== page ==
11/23/2009

Patent Issued For Podcasting

Filed under: — Aviran Mordo

The EFF is reaching out for help after a company called Volomedia got the Patent Office to grant them exclusive rights to ‘a method for providing episodic media’ that could threaten the community of podcasters and millions of podcast listeners.

‘It’s a ridiculously broad patent, covering something that many folks have been doing for many years,’ writes Rebecca Jeschke. ‘Worse, it could create a whole new layer of ongoing costs for podcasters and their listeners.’ To bust this patent, EFF is looking for additional ‘prior art’ — evidence that the podcasting methods described in the patent were already in use (PDF) before November 19, 2003. ‘In particular, we’re looking for written descriptions of methods that allow a user to download pre-programmed episodic media like audio files or video files from a remote publisher, with the download occurring after the user subscribes to the episodes, and with the user continuing to automatically receive new episodes

First Malicious iPhone Worm In the Wild

Filed under: — Aviran Mordo

After the ikee worm that displayed a picture of Rick Astley on jailbroken iPhones, the first malicious iPhone worm has now been discovered in the wild.

Internet provider XS4ALL in the Netherlands encountered several of such devices on the wireless networks of their customers and put out a warning. After obtaining a copy of the malware it was discovered that the jailbroken phones, which are exploited through openSSH with a default password, scan IP ranges of mobile internet providers for other vulnerable iPhones, phone home to a C&C botnet server, are able to update themselves with additional malware and have the ability to dump the SMS database as well.

Owners of a jailbroken iPhone with a default root password are advised to flash to the latest Apple firmware in order to ensure no malware is present.”

YouTube Will Soon Block Access From Set-Top Devices

Filed under: — Aviran Mordo

It won’t affect your PS3, Wii, TiVo, or other licensed YouTube partners, but Google’s streaming video service will start blocking API access to TV-connected devices as of Dec. 2. The COO of set-top box maker Popcorn Hour writes that the firm tried to negotiate with YouTube to retain the service, but YouTube/Google seems to be standing firm—just as the site starts to transition to 1080p video.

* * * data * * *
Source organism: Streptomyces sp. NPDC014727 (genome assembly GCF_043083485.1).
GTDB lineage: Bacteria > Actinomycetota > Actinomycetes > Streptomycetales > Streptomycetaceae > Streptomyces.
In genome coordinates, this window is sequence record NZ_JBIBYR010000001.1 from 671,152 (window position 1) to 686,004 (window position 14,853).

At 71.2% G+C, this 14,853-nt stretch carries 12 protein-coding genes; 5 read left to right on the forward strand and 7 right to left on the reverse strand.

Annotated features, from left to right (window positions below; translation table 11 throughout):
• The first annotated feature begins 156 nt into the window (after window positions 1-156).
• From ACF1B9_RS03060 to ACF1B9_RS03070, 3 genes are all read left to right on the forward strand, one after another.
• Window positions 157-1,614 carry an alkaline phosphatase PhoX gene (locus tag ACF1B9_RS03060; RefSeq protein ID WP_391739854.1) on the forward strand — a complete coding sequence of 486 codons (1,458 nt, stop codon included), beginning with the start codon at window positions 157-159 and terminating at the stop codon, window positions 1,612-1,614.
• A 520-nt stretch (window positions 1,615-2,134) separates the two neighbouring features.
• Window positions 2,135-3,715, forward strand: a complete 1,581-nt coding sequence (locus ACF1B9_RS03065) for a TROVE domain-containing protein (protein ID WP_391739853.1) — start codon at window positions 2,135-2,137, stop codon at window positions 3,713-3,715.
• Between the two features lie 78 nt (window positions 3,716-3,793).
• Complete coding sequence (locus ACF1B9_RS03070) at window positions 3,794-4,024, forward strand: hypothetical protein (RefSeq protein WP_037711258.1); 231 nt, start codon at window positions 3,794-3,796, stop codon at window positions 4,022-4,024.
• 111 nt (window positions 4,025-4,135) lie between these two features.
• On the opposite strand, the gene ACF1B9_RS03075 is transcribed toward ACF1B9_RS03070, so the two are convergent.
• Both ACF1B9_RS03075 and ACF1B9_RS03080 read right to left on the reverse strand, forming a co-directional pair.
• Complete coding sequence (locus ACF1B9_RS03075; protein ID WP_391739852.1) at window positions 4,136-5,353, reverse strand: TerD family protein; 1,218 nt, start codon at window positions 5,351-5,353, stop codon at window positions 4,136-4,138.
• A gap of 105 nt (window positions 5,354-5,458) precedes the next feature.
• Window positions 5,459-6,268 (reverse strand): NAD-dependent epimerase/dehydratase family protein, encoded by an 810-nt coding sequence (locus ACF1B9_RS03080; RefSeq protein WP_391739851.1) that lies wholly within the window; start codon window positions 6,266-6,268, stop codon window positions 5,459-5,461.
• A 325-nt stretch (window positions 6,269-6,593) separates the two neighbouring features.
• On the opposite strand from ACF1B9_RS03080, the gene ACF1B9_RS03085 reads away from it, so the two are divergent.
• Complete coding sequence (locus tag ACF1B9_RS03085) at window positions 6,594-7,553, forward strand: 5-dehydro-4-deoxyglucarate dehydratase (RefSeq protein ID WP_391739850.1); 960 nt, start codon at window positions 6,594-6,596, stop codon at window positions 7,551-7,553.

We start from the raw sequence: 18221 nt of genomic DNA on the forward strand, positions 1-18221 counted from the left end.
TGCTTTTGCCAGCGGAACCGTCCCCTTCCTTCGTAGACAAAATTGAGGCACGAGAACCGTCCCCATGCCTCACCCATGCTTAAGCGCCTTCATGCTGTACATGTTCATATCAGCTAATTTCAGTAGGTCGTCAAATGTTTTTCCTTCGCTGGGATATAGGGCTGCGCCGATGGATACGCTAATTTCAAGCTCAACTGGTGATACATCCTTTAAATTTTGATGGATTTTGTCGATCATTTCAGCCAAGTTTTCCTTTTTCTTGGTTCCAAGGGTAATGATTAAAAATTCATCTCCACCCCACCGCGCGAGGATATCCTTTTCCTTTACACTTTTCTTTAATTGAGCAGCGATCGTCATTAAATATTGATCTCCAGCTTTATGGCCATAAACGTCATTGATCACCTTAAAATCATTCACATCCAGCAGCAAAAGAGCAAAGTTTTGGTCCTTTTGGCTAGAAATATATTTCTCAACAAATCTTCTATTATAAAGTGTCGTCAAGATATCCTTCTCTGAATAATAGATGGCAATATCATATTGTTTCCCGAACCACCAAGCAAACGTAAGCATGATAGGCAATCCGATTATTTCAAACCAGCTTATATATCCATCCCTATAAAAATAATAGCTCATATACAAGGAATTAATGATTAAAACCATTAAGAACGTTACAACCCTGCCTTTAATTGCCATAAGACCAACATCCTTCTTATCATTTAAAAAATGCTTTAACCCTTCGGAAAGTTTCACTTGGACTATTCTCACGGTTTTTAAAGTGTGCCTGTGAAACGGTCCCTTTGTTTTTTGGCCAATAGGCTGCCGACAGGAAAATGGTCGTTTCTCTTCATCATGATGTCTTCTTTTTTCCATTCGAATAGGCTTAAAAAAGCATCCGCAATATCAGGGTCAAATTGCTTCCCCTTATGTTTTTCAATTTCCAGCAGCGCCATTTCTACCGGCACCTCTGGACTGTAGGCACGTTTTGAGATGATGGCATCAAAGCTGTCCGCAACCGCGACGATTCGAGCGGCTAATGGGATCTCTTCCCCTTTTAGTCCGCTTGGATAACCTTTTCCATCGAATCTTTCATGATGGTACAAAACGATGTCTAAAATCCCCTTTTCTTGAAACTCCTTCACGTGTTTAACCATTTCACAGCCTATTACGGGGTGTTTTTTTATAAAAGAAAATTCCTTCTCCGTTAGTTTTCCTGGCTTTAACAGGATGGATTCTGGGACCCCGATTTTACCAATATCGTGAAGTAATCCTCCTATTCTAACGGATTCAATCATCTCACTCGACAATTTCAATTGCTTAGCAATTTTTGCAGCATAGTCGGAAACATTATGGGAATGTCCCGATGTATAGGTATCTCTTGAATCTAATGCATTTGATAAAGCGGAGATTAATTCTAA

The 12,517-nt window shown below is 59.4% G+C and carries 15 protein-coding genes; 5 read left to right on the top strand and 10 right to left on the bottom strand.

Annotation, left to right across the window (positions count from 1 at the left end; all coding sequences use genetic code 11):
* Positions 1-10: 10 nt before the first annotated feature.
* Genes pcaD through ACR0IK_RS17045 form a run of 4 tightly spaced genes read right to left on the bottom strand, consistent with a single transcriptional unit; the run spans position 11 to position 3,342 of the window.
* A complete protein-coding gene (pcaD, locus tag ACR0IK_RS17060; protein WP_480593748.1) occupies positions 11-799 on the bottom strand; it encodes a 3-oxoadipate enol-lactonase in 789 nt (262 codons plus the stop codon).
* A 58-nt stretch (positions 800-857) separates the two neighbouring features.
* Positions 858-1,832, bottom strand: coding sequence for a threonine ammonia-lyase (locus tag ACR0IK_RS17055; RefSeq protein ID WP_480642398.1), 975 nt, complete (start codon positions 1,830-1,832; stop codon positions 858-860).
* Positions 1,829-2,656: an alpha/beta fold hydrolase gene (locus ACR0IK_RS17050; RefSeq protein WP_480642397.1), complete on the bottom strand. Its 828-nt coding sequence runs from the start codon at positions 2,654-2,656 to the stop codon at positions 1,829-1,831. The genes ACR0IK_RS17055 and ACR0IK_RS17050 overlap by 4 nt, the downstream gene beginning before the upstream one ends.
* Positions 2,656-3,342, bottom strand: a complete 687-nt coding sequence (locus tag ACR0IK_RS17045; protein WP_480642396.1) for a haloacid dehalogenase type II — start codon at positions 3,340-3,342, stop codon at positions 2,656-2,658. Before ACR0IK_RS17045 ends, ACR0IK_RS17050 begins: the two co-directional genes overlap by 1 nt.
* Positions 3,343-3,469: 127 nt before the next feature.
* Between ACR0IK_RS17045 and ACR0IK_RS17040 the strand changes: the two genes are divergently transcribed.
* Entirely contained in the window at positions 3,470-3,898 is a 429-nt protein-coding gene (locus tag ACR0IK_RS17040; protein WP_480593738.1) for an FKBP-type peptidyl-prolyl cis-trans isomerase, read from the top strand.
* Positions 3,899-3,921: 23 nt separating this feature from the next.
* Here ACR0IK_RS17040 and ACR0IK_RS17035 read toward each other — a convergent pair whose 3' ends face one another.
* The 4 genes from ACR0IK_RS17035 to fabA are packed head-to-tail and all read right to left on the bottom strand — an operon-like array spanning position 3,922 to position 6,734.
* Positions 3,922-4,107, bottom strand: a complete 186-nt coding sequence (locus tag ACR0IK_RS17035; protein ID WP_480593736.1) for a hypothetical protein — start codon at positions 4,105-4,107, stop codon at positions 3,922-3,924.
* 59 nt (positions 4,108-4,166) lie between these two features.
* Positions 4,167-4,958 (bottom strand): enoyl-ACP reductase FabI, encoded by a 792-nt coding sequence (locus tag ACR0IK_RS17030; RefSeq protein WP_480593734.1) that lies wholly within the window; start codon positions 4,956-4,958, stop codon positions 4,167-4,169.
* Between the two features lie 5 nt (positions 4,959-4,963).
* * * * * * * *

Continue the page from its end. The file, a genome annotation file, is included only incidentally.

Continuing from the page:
AOL offers buyouts to over a third of work force

Filed under: — Aviran Mordo

The struggling Internet company AOL plans to shed up to 2,500 jobs - more than a third of its work force - as it prepares to separate from Time Warner and finally sever their ill-fated marriage.

Major job cuts had been expected and seemed certain after Time Warner said last week that AOL would take $200 million in charges for severance and other restructuring-related costs. But the magnitude was not known until Thursday.

AOL, which has already pared thousands of workers in recent years and now employs about 6,900, is asking for volunteers to accept buyouts. If it falls short of the 2,500 target, it plans layoffs to reach a payroll cut of up to 2,300 positions, a third of its current total.

200 Web sites spread al-Qaida’s message in English

Filed under: — Aviran Mordo

Increasing numbers of English-language Web sites are spreading al-Qaida’s message to Muslims in the West. They translate writings and sermons once largely out of reach of English readers and often feature charismatic clerics like Anwar al-Awlaki, who exchanged dozens of e-mails with the Army psychiatrist accused of the Fort Hood shootings.

The U.S.-born al-Awlaki has been an inspiration to several militants arrested in the United States and Canada in recent years, with his Web-based sermons often turning up on their computers.

“The point is you don’t have to be an official part of al-Qaida to spread hatred and sectarian views,” said Evan Kohlmann, a senior investigator for the New York-based NEFA Foundation, which researches Islamic militants.

“If you look at the most influential documents in terms of homegrown terrorism cases, it’s not training manuals on building bombs,” Kohlmann said. “The most influential documents are the ones that are written by theological advisers, some of whom are not even official al-Qaida members.”

Most of the radical Islamic sites are not run or directed by al-Qaida, but they provide a powerful tool for recruiting sympathizers to its cause of jihad, or holy war, against the United States, experts who track the activity said.

The number of English-language sites sympathetic to al-Qaida has risen from about 30 seven years ago to more than 200 recently, said Abdulmanam Almushawah, head of a Saudi government program called Assakeena, which works to combat militant Islamic Web sites.

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